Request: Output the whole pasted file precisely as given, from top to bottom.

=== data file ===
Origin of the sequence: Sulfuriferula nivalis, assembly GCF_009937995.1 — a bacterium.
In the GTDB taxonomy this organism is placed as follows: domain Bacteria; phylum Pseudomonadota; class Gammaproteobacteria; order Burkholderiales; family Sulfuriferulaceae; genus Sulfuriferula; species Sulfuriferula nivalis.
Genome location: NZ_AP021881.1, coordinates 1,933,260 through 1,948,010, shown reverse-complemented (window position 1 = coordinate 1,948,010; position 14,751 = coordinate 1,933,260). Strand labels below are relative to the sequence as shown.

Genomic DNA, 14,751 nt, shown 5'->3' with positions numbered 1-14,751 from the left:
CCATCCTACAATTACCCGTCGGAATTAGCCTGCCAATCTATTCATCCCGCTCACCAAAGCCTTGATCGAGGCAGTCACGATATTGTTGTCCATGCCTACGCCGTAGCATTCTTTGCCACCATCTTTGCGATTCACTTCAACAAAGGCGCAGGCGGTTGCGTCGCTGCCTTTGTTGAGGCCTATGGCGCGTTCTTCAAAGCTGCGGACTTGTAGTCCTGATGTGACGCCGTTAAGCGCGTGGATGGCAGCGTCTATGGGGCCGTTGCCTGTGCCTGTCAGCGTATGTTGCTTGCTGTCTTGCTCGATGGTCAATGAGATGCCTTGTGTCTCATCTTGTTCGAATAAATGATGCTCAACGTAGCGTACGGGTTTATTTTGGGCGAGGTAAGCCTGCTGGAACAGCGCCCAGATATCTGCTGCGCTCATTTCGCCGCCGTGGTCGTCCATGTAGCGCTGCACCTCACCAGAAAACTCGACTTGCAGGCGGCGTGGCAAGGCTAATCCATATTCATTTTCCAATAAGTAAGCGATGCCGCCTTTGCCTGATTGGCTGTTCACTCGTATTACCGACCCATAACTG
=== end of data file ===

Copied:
Origin of the sequence: Sulfuriferula nivalis, assembly GCF_009937995.1 — a bacterium.
In the GTDB taxonomy this organism is placed as follows: domain Bacteria; phylum Pseudomonadota; class Gammaproteobacteria; order Burkholderiales; family Sulfuriferulaceae; genus Sulfuriferula; species Sulfuriferula nivalis.
Genome location: NZ_AP021881.1, coordinates 1,933,260 through 1,948,010, shown reverse-complemented (window position 1 = coordinate 1,948,010; position 14,751 = coordinate 1,933,260). Strand labels below are relative to the sequence as shown.

Genomic DNA, 14,751 nt, shown 5'->3' with positions numbered 1-14,751 from the left:
CCATCCTACAATTACCCGTCGGAATTAGCCTGCCAATCTATTCATCCCGCTCACCAAAGCCTTGATCGAGGCAGTCACGATATTGTTGTCCATGCCTACGCCGTAGCATTCTTTGCCACCATCTTTGCGATTCACTTCAACAAAGGCGCAGGCGGTTGCGTCGCTGCCTTTGTTGAGGCCTATGGCGCGTTCTTCAAAGCTGCGGACTTGTAGTCCTGATGTGACGCCGTTAAGCGCGTGGATGGCAGCGTCTATGGGGCCGTTGCCTGTGCCTGTCAGCGTATGTTGCTTGCTGTCTTGCTCGATGGTCAATGAGATGCCTTGTGTCTCATCTTGTTCGAATAAATGATGCTCAACGTAGCGTACGGGTTTATTTTGGGCGAGGTAAGCCTGCTGGAACAGCGCCCAGATATCTGCTGCGCTCATTTCGCCGCCGTGGTCGTCCATGTAGCGCTGCACCTCACCAGAAAACTCGACTTGCAGGCGGCGTGGCAAGGCTAATCCATATTCATTTTCCAATAAGTAAGCGATGCCGCCTTTGCCTGATTGGCTGTTCACTCGTATTACCGACCCATAACTG